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    If my parents get a divorce, will I still get to visit my grandparents?

    Date: 08.16.07 | by Judge Tom.

    Visitation is a big issue that gets decided in every divorce case. It starts with your parents. If your mother is given sole custody, your father will be granted visitation rights. Likewise, if your father is given sole custody, your mother will be granted visitation.

    This means the noncustodial parent will be able to see you on a regular basis, with set times and days. Or it may be more flexible, depending on what your parents agree on. The court will review the terms and, based on what′s in your best interests, approve or modify them.


    Photo by NC Brian (Flickr)

    Over the past few years, grandparents have become active in asserting their requests for visits with grandchildren whose parents divorce. Many states have passed laws allowing grandparents to seek a court order for visits if they′ve been denied visitation by the parents. 

    Some states require that a minimum period of time pass (three to six months) before the visits begin—a period where everyone can cool off after the divorce. Other courts require a hearing with an opportunity to oppose grandparent visits if a good reason exists. If visits are granted, the court will usually set forth a schedule that all are required to follow. Each case is unique; there′s no specific formula that′s followed with identical results each time.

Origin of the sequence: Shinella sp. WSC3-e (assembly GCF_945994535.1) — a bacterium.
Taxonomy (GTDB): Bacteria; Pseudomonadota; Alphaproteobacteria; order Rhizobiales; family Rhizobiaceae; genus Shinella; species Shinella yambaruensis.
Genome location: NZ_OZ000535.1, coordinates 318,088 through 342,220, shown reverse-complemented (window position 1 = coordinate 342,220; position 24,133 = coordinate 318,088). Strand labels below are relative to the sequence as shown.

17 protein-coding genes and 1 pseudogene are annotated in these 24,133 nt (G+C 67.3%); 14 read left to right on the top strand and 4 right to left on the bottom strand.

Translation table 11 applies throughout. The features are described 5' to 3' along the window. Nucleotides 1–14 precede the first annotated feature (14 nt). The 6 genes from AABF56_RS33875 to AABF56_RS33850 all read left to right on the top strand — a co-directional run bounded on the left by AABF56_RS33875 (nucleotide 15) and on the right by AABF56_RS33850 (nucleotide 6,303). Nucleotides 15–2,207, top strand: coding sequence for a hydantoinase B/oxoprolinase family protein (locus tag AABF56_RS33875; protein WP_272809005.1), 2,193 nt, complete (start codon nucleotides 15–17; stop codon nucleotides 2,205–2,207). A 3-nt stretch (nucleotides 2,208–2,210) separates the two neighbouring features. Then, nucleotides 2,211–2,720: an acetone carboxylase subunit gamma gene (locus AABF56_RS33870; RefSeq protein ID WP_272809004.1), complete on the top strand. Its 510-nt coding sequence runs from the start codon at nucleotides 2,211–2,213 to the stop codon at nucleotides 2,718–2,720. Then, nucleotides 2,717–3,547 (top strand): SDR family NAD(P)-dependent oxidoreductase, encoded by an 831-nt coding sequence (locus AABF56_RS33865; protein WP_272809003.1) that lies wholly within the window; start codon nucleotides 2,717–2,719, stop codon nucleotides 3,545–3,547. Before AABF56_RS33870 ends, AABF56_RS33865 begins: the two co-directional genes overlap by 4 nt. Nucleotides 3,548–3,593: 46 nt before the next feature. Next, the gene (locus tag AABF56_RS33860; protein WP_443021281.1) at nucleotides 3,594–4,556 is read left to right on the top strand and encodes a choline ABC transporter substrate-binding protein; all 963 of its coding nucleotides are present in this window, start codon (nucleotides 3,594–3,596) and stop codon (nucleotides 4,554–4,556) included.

Stepparents may also seek visitation rights. For example, if your mother and stepfather get a divorce, does your former stepfather have any visitation rights? Can you continue to visit the stepparent who′s now legally out of the picture? State legislatures are now considering laws addressing parents who find themselves in this situation.

    Most states, at this time, don′t provide stepparents with visitation rights.    Some courts, however, will look at the whole picture, including how long the stepparent has been involved in your life, your opinion about visitation, and any other relevant factors. Courts have granted former stepparents visitation with their stepchildren. Again, the bottom line is what′s best for you.

    Judge Tom

    This post was written by Judge Tom. Judge Tom is the founder and moderator of AsktheJudge.info. He is a retired juvenile judge and spent 23 years on the bench. He has written several books for lawyers and judges as well as teens and parents including the recently published 'Teen Cyberbullying Investigated' (Free Spirit Publishing). When he's not answering teens' questions, Judge Tom can be found hiking, traveling and reading.

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